The fact that a behaviour has always been engaged in is entirely separate from whether or not it has a negative impact. While I respect that the devs have a certain aesthetic style, again, that alone does not absolve them from criticism. It does not mean they can't be open to change.
I'll labour the point if needs be, unrealistic, out-of-proportion female character designs are rarely central to the character's presentation or games overall design. It's not unreasonable to at least openly discuss the prospect of them being changed.
4) I don't hear you complain about the overly muscled manly-men!
The day a person comes up to me sincerely and says 'I really don't like seeing macho muscle men in media, it makes me feel insecure' is the day I start to take that line of thinking seriously.
The fact that I've only ever seen this argument brought up as a knee-jerk reaction to its counterpart makes it slightly difficult for me to buy. Even if there were men who seriously felt that way, did it never occur to you that people aren't bothered by the idealized physical appearance of women, but rather their overt sexualisation? Which, forgive me if I'm wrong, tends to be more endemic in video game culture and other male-dominated facets? Say what you will about male portrayal in games, they are rarely - if ever - sexualized to any degree.
Besides, if you do not understand the subtle distinction between giving a character an ideal body shape and putting their sexual traits way out of proportion to the rest of their body, I suggest you go outside and buy a dictionary. Preferably to beat yourself around the face with.
5) We shouldn't 'just pick' on Dragon Crown.
...Of course we shouldn't. This may be one of the more extreme examples, however, it is still one of many.
One thing I've heard is people openly agreeing that sexism is a problem in the industry, that we need change, that is, until a property they actually happen to like is attacked. Then it suddenly becomes a matter of 'well, it's not the ONLY example of games like this, jeez, why are you always picking on it?' or 'well just banning ONE example isn't going to do anything'.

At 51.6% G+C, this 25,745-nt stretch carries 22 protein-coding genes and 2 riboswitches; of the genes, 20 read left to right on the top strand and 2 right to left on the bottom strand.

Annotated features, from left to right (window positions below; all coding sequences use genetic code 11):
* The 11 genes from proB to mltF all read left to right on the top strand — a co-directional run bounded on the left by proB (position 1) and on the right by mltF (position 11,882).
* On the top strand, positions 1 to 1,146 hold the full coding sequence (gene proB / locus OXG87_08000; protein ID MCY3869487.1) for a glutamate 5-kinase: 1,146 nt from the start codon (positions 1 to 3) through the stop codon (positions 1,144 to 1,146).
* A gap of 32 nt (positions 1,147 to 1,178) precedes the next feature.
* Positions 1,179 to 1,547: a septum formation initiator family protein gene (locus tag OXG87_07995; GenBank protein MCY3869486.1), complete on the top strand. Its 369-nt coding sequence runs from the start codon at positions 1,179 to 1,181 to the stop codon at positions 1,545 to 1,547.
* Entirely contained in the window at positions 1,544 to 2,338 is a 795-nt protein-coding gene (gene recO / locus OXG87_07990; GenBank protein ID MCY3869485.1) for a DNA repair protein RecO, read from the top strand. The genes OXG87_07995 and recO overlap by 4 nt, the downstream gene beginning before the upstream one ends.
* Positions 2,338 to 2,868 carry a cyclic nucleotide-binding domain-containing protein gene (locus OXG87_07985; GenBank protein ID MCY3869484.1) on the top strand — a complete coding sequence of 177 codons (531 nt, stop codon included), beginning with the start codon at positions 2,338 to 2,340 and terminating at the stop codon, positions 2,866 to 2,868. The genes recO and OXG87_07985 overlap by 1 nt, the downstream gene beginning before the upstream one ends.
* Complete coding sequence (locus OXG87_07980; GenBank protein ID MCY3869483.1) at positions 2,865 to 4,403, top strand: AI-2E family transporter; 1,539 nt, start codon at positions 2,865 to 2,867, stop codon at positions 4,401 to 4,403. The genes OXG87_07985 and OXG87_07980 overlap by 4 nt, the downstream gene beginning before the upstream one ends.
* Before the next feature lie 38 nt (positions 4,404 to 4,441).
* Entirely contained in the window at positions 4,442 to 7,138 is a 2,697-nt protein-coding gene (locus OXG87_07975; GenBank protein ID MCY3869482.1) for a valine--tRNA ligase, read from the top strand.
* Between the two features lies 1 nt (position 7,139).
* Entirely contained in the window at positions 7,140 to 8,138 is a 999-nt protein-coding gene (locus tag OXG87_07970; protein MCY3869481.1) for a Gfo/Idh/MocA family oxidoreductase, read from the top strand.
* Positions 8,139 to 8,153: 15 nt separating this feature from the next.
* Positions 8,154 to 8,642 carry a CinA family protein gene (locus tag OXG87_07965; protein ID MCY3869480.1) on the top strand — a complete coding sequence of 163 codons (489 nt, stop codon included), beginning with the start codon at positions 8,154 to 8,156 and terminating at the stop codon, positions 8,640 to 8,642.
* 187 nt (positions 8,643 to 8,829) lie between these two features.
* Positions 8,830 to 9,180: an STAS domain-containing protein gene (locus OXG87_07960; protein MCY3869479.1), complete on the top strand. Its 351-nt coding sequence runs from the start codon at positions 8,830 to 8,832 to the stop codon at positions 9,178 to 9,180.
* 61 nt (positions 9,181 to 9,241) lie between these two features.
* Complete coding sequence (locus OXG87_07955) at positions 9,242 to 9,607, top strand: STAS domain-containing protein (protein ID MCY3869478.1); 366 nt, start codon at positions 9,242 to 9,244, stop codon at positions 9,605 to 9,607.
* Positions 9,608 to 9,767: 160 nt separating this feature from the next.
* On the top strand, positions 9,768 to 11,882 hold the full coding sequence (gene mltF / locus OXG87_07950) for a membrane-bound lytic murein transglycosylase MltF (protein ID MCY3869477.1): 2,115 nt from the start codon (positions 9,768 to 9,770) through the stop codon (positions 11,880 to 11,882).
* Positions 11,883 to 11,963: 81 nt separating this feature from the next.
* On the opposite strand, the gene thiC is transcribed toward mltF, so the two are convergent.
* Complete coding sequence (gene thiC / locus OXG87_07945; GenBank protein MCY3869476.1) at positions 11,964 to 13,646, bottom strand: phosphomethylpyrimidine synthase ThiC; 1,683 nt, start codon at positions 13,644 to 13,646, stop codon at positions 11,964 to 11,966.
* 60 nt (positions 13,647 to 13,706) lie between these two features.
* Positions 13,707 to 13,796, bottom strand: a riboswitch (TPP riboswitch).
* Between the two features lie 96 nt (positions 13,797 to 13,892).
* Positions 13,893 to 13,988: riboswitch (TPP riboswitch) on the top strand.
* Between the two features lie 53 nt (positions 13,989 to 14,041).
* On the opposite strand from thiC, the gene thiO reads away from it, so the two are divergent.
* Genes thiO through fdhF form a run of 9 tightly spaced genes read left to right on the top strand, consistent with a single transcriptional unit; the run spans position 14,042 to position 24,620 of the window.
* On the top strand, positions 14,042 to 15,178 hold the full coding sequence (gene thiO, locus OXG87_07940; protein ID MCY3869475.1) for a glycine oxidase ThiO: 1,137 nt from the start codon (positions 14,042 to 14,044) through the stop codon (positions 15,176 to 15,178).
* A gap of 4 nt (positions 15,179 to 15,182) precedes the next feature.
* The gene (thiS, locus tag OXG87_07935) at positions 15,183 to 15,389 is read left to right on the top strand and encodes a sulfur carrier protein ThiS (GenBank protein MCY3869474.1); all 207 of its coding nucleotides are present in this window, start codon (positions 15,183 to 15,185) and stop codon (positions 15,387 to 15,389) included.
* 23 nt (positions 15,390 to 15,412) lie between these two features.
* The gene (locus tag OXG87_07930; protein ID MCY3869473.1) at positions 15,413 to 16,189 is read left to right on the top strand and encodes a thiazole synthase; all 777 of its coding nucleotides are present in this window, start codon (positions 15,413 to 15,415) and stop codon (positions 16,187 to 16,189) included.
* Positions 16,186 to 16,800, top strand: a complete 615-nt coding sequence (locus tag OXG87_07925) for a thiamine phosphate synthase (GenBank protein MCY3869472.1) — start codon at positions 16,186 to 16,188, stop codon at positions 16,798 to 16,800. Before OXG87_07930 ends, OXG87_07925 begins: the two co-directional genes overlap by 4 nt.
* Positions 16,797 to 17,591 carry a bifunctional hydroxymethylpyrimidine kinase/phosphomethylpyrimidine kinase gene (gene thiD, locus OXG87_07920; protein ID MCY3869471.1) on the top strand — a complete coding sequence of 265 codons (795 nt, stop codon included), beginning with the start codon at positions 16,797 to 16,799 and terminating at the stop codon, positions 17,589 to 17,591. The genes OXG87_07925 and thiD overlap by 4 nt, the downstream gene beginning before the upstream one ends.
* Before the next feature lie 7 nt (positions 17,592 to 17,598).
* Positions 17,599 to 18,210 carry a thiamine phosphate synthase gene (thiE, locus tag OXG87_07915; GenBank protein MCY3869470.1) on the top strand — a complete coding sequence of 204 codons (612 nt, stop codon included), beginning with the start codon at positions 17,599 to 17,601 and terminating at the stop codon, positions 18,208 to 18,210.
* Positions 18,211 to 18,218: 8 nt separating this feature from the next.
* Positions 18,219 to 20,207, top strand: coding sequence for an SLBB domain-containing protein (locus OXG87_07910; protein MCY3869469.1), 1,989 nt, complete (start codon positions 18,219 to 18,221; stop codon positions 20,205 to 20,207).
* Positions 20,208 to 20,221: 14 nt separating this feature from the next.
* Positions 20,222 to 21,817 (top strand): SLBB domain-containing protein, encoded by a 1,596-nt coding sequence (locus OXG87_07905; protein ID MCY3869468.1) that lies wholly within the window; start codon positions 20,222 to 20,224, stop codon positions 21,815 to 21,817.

Let me make this clear to you: Dragon Crown was not cherry picked out and held up as an example. Had Scheier not taken to Kotatu, it probably would have been released entirely unnoticed, a game in a sea of others exactly like it. However, it's good that it happened because, once again, it opens the discussion on how we treat women.
Discussion is good because discussion leads to change, change is good because change leads to a more accepting community. Forgive me for not thinking I need to explain why that last one is good.
If there is one thing I have been extremely careful to articulate in this discussion is I don't agree with the content being forcefully removed from the game in question. If there were calls to have the game embargoed or censored on account of a few character designs, I wouldn't support them; in fact, if I had a big magic red button which could remove them, I most certainly would leave be.
The game is what it is. While I certainly find grotesquely out-of-proportion women highly obnoxious, I don't think getting angry at every questionable character design and trying to force change is the answer. The answer is to discuss, recognize where a game is failing it's female audience and hopefully learn from it; it's not a case of snapping ones fingers, declaring all women with wacky body proportions should be banned and then carefully vetting each game for the merest shadow which looks like a breast.
What I'll never support however, is the truly juvenile attempts made to shut down any kind of mature discussion, driven by raw fear their precious drawings of adult-women-who-are-kind-of-like-children-but-not-really-like-children are taken away.
So, I suppose that was a very long winded way of getting to my point: Discussion DOES NOT equal change or censorship. Deal with it.